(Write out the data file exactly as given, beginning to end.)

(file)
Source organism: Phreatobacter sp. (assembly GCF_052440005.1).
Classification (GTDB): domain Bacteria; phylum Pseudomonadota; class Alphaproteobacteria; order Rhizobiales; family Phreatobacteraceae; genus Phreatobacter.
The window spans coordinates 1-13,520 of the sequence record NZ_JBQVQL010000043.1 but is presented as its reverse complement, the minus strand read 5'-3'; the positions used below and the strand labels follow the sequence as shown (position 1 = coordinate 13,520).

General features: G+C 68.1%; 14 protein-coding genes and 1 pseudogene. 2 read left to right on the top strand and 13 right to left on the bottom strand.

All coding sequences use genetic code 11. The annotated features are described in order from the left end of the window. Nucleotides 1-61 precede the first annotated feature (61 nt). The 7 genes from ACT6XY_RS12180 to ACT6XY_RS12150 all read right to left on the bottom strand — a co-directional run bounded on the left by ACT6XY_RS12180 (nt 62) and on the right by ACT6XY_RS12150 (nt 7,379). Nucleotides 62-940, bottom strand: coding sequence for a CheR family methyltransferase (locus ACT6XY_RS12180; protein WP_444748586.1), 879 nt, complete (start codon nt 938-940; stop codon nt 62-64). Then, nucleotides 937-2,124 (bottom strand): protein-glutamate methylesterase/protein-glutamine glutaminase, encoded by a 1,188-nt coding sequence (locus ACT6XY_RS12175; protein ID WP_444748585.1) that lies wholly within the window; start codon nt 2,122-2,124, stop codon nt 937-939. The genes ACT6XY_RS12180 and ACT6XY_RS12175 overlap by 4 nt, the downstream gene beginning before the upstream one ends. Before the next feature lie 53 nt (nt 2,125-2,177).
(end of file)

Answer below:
Source organism: Phreatobacter sp. (assembly GCF_052440005.1).
Classification (GTDB): domain Bacteria; phylum Pseudomonadota; class Alphaproteobacteria; order Rhizobiales; family Phreatobacteraceae; genus Phreatobacter.
The window spans coordinates 1-13,520 of the sequence record NZ_JBQVQL010000043.1 but is presented as its reverse complement, the minus strand read 5'-3'; the positions used below and the strand labels follow the sequence as shown (position 1 = coordinate 13,520).

General features: G+C 68.1%; 14 protein-coding genes and 1 pseudogene. 2 read left to right on the top strand and 13 right to left on the bottom strand.

All coding sequences use genetic code 11. The annotated features are described in order from the left end of the window. Nucleotides 1-61 precede the first annotated feature (61 nt). The 7 genes from ACT6XY_RS12180 to ACT6XY_RS12150 all read right to left on the bottom strand — a co-directional run bounded on the left by ACT6XY_RS12180 (nt 62) and on the right by ACT6XY_RS12150 (nt 7,379). Nucleotides 62-940, bottom strand: coding sequence for a CheR family methyltransferase (locus ACT6XY_RS12180; protein WP_444748586.1), 879 nt, complete (start codon nt 938-940; stop codon nt 62-64). Then, nucleotides 937-2,124 (bottom strand): protein-glutamate methylesterase/protein-glutamine glutaminase, encoded by a 1,188-nt coding sequence (locus ACT6XY_RS12175; protein ID WP_444748585.1) that lies wholly within the window; start codon nt 2,122-2,124, stop codon nt 937-939. The genes ACT6XY_RS12180 and ACT6XY_RS12175 overlap by 4 nt, the downstream gene beginning before the upstream one ends. Before the next feature lie 53 nt (nt 2,125-2,177).